It seems like it’s been forever since I’ve been at work, not ten days. I desperately don’t want to go back tomorrow, but alas, that is how it goes… I worry about what’s waiting for me when I get back, but not enough to check my email in advance. Must milk this last night for all its worth! (Side note: is it “it’s worth” or “its worth“, in this case? It could go either way, grammatically…)
Gladiolas are my mother’s favorite flower, and I think her frequent cries of, “Oh, gladiolas!” on a birthday/Mother’s Day morning are why it was one of the first uncommon flower names I knew. Most kids grow up knowing roses, daisies, dandelions; I think gladiolas are a pretty rare one. DVerse wanted a summer poem, so this was what happened… in contrast to the one I had to drag kicking and screaming out of my right-brain yesterday, this one spilled out rather easily. O, fickle muse! (And I could have written about honeysuckle too, as a floral-summer-thing, but I’ve already done that before.)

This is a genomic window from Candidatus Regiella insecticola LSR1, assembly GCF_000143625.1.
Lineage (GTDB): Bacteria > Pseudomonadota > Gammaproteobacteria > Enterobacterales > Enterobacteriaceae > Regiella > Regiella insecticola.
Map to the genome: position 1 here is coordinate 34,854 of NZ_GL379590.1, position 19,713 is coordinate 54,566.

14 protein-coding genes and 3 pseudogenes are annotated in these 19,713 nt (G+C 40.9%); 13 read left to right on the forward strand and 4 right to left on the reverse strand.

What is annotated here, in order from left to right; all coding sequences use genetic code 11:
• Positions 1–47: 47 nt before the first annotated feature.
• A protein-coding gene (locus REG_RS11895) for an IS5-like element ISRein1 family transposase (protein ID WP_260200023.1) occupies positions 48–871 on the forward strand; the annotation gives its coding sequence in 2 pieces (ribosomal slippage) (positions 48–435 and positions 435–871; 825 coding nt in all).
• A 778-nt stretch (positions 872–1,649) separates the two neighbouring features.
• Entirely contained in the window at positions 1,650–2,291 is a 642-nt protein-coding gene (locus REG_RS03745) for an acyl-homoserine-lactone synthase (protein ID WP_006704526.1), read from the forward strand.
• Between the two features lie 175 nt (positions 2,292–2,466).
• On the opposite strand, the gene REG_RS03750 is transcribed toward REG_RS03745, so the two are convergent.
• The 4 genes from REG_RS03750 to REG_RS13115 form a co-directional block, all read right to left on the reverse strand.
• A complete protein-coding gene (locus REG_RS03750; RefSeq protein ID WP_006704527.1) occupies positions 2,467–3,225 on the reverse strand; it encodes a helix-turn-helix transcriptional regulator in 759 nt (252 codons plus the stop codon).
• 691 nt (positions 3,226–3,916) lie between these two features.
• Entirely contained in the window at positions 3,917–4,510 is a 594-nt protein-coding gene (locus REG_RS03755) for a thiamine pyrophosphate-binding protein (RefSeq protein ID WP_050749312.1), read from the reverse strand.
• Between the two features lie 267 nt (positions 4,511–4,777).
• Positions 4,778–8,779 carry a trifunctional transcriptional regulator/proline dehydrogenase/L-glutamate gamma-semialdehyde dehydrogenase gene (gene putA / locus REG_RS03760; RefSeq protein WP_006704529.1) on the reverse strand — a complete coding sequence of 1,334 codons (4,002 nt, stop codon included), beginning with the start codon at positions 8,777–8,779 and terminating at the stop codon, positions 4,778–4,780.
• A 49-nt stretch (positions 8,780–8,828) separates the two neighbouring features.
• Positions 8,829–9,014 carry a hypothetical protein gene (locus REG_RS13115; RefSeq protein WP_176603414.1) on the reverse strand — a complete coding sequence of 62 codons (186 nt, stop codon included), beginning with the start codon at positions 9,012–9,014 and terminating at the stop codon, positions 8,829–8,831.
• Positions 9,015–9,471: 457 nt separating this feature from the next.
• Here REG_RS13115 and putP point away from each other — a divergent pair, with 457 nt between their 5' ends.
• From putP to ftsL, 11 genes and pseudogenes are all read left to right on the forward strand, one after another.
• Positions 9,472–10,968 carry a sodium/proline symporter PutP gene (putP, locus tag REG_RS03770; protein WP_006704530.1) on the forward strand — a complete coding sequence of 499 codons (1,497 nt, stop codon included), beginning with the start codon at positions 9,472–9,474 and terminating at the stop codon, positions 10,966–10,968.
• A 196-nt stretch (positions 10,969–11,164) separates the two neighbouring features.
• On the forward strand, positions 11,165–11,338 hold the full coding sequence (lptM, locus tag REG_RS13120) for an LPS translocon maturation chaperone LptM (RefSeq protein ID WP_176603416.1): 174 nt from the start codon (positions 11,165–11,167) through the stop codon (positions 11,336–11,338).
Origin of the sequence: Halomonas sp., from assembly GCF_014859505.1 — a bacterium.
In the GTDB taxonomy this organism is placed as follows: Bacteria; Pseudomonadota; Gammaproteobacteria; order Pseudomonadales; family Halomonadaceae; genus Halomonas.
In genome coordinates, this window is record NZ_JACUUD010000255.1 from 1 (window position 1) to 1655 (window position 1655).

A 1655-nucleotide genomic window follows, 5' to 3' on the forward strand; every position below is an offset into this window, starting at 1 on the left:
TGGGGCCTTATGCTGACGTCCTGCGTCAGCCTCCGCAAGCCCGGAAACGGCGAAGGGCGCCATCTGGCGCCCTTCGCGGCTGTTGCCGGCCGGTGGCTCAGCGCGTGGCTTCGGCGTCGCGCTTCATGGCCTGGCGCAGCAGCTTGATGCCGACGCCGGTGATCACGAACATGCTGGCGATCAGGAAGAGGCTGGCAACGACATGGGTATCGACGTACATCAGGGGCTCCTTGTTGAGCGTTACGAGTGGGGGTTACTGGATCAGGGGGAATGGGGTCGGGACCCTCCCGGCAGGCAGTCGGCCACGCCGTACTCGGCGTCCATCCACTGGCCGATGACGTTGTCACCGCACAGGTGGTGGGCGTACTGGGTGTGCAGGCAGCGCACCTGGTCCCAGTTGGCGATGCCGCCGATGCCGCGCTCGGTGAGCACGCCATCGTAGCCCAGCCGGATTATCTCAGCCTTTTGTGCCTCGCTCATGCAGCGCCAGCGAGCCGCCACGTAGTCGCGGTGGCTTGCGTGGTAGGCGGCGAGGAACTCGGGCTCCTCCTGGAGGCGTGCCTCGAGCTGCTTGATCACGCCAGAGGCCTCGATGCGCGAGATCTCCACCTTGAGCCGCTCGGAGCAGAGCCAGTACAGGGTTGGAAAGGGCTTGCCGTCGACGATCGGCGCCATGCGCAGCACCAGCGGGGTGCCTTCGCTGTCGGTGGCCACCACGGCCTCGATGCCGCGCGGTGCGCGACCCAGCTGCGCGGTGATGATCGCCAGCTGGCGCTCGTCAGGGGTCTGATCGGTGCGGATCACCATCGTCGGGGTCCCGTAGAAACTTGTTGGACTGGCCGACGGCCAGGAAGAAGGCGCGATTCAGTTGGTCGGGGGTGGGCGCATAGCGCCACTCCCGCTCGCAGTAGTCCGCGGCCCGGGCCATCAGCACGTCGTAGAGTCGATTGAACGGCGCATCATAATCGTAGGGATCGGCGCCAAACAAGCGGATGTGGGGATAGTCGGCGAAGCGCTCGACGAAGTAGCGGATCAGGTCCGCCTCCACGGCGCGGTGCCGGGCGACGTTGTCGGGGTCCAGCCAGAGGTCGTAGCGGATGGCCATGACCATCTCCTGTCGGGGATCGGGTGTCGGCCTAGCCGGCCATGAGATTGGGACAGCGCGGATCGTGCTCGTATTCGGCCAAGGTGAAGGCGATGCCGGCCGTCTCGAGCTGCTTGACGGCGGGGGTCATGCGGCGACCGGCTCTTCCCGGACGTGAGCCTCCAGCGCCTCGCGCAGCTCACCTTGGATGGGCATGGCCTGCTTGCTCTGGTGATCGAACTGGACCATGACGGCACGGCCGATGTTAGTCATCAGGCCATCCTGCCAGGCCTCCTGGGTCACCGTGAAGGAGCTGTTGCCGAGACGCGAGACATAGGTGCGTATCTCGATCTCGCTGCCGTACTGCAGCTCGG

Leo wanes: and then the sunsets are possessed.
Their last scraps smolder in the corners of twilight,
throw the bushes into sharp relief. Everything
peeks off the edge of the cliff. At the bottom
there is the lengthening night and sap slowing
in the vein. A heart, being fiery, knows what the mind
will not: the gradient of time, the head grown heavy,
shaking its crisp leaves. Some part of us
always clings desperately to the driftwood,
submerging its flames with a final song. If that feeling
could be said to have a smell, I suspect these:
my mother’s vase full of sword-lilies, spears of them
from a birthday, burst with pale pink stars-and-stars.
This scent: the harpstring note at the uppermost
register of smell, whittled out of wet marble, and, like
a mother, always waiting nearby, steady as nightfall.